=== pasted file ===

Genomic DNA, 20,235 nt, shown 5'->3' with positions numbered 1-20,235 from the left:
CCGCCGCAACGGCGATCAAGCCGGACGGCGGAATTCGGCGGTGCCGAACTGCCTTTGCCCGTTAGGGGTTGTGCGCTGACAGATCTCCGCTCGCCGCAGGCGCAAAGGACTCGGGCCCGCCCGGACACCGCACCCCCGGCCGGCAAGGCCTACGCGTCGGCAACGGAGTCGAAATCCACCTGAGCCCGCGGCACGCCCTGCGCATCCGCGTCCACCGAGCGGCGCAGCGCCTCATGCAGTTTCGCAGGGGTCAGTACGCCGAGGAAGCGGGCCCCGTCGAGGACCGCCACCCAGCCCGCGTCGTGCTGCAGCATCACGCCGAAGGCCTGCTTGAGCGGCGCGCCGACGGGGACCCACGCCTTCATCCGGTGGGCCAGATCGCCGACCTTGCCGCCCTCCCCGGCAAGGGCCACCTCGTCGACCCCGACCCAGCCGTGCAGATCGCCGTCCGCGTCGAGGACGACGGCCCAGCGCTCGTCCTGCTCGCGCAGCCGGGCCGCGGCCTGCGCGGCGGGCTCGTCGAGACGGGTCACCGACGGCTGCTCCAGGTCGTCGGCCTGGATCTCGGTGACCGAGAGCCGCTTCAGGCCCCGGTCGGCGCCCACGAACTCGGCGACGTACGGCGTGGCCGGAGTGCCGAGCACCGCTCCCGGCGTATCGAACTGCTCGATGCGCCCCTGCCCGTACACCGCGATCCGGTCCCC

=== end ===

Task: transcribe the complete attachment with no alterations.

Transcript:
Genomic DNA, 20,235 nt, shown 5'->3' with positions numbered 1-20,235 from the left:
CCGCCGCAACGGCGATCAAGCCGGACGGCGGAATTCGGCGGTGCCGAACTGCCTTTGCCCGTTAGGGGTTGTGCGCTGACAGATCTCCGCTCGCCGCAGGCGCAAAGGACTCGGGCCCGCCCGGACACCGCACCCCCGGCCGGCAAGGCCTACGCGTCGGCAACGGAGTCGAAATCCACCTGAGCCCGCGGCACGCCCTGCGCATCCGCGTCCACCGAGCGGCGCAGCGCCTCATGCAGTTTCGCAGGGGTCAGTACGCCGAGGAAGCGGGCCCCGTCGAGGACCGCCACCCAGCCCGCGTCGTGCTGCAGCATCACGCCGAAGGCCTGCTTGAGCGGCGCGCCGACGGGGACCCACGCCTTCATCCGGTGGGCCAGATCGCCGACCTTGCCGCCCTCCCCGGCAAGGGCCACCTCGTCGACCCCGACCCAGCCGTGCAGATCGCCGTCCGCGTCGAGGACGACGGCCCAGCGCTCGTCCTGCTCGCGCAGCCGGGCCGCGGCCTGCGCGGCGGGCTCGTCGAGACGGGTCACCGACGGCTGCTCCAGGTCGTCGGCCTGGATCTCGGTGACCGAGAGCCGCTTCAGGCCCCGGTCGGCGCCCACGAACTCGGCGACGTACGGCGTGGCCGGAGTGCCGAGCACCGCTCCCGGCGTATCGAACTGCTCGATGCGCCCCTGCCCGTACACCGCGATCCGGTCCCC